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Minuscule vs. Miniscule - Spelling evolution

Submitted by Druss on Tue, 2012-05-22 03:30

Every now and then I find myself subconsciously typing miniscule when I should actually be typing minuscule. I know that the latter is the correct spelling. Nevertheless, the former is so widely used nowadays that, and a lot of sources back this, it has become the spelling of choice when it comes to non-literary (colloquial) usage. Seeing it used so widely and so often is impressed on my brain and I literally can't help myself spell it that way when I'm in .. auto mode. That said, it also does not help that the "incorrect" spelling employs the prefix mini which carries similar connotations to minuscule.

Minuscule arrived in English by way of French and Latin where it represents something rather small. The original word was a noun which, in typography, denoted type set in lower-case (while majuscule was the equivalent for capitals). Over time, the word has evolved to represent anything small with its usage shifting from that of a noun to an adjective.

Looking at the various dictionary entries on this issue:

  • Cambridge: An entry is provided for miniscule with a note stating that it is
    a common spelling of minuscule that is not correct
  • Chambers 21st Century: It does not have an entry for miniscule. However, it does find a mention under minuscule with an interesting note that the former will very likely take over eventually:

    ... and because the word is not often marked by a distinct pronunciation, it is sometimes written as miniscule, under the influence of the productive prefix mini-:

    She showed him a photograph album, with herself by a fjord in a miniscule bikini.

    However, this spelling is not yet widely accepted.

    RECOMMENDATION: use minuscule in more formal writing and print; be cautious about using miniscule, although this form is likely to win in the end.

  • Collins: ... does not have an entry for miniscule. It also does not mention it in the entry for minuscule as a spelling variant or even as an incorrect colloquial form. This is a rarity.
  • Longman: No entry for miniscule and the entry for minuscule is decidedly lacking in information.
  • Webster: Miniscule is listed as a variant of minuscule accompanied by the following note:

    The adjective minuscule is etymologically related to minus, but associations with mini- have produced the spelling variant miniscule. This variant dates to the end of the 19th century, and it now occurs commonly in published writing, but it continues to be widely regarded as an error.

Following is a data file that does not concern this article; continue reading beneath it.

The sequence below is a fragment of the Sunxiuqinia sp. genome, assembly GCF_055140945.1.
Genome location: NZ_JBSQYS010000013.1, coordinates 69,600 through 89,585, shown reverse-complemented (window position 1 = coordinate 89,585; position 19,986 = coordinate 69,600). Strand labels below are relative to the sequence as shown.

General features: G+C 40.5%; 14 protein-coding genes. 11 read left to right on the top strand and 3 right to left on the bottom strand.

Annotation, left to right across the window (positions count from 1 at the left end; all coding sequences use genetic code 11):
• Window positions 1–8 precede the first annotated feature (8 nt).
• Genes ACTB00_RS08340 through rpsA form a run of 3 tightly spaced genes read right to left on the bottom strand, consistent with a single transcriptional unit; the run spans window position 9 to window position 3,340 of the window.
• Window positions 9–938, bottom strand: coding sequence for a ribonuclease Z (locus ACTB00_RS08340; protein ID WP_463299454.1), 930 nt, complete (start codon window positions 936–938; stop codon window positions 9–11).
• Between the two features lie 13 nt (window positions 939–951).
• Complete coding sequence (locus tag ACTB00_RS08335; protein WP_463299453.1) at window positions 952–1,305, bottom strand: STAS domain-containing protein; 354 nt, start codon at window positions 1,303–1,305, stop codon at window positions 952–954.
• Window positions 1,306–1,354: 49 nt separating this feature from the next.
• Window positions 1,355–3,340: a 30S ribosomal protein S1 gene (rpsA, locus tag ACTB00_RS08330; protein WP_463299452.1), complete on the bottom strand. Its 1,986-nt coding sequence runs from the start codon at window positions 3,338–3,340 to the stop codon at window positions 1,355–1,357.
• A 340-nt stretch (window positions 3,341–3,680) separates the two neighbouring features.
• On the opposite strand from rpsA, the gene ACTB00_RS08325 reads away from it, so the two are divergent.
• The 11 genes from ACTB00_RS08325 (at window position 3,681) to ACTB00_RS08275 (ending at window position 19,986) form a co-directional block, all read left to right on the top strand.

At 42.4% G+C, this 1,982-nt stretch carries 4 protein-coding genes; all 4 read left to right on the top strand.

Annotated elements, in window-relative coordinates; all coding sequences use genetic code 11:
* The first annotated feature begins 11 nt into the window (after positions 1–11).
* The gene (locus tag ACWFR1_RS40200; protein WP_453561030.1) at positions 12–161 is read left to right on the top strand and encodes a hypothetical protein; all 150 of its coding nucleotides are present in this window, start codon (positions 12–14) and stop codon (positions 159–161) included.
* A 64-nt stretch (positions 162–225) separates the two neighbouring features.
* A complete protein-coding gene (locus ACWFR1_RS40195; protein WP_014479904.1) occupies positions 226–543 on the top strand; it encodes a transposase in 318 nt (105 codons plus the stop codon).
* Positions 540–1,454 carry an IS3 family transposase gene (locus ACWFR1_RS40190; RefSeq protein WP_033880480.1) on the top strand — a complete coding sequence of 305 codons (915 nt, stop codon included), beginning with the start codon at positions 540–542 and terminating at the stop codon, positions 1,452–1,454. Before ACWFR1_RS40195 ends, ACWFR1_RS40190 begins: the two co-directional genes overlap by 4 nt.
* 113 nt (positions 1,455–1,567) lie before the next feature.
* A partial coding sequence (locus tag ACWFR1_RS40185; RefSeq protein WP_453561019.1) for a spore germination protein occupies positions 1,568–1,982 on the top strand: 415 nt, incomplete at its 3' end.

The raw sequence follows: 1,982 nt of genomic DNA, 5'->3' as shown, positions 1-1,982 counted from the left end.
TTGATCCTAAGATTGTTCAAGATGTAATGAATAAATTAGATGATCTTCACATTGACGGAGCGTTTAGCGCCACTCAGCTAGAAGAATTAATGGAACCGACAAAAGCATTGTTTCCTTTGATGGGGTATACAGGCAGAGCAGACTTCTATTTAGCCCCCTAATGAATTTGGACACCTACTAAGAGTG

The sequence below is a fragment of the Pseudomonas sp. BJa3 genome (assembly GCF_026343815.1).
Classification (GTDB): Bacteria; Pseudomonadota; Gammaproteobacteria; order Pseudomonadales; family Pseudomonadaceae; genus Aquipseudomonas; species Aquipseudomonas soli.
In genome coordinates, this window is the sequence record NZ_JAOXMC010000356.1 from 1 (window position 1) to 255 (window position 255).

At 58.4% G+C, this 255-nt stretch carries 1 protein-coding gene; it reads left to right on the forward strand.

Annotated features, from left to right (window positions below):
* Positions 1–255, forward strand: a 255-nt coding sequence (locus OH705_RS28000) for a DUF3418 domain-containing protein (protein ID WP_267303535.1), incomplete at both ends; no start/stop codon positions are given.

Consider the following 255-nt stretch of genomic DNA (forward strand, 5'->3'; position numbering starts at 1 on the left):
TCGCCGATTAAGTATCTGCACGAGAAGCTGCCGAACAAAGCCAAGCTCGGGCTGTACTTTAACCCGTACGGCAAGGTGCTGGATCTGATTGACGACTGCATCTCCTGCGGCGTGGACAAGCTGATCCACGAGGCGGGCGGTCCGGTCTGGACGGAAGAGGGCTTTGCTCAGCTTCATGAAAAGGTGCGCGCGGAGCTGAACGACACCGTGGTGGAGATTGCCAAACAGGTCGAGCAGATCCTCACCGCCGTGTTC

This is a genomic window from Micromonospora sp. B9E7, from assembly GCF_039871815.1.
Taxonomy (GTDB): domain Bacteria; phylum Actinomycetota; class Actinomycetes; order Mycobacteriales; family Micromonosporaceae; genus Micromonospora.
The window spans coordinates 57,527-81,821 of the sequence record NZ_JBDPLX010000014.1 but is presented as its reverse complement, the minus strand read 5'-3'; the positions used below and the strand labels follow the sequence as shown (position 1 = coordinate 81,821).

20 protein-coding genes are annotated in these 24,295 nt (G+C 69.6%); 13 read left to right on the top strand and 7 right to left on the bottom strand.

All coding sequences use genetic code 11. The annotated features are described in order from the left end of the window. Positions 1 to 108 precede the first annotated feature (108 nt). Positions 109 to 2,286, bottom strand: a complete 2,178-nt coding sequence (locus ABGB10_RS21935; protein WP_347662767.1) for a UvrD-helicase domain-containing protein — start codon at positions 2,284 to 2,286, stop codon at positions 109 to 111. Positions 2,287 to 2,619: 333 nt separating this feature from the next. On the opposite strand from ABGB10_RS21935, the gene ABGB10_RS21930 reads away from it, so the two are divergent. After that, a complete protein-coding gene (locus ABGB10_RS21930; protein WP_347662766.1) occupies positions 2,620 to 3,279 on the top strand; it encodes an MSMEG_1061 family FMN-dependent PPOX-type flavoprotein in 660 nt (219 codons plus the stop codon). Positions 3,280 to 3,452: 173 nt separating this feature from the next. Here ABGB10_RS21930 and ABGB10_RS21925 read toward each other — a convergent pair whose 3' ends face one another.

• Wiktionary: The entry for miniscule states that it is a common misspelling and an American colloquialisation of minuscule. It also notes what the OED states on this matter:

    The correct spelling is minuscule rather than miniscule. The latter is a common error, which has arisen by analogy with other words beginning with “mini”, where the meaning is similarly ‘very small’.

Wordnik also has entries for both words.

The Chambers Dictionary notes that miniscule is very likely to win in the end and this certainly appears to be the case going by the number of hits on Google. This is evident by looking at the Google Trends comparison of miniscule to minuscule. While at first glance it might appear that minuscule is still well ahead, this is not the case. The results are adversely affected by the inclusion of French and other foreign languages in the data set. This can be witnessed by looking at the Languages section below the graph. This should clearly show that while minuscule vastly outranks miniscule in French usage, it is a different story altogether in English where miniscule has the lead. Restricting the results to American usage in the last 12 months should provide a better picture.

Google Trends used to provide a lot more knobs to experiment with ... it's a pity that they've been removed.

I'll try and refine this article at a later date. Please leave a note if you find this interesting or if you can point me to additional resources!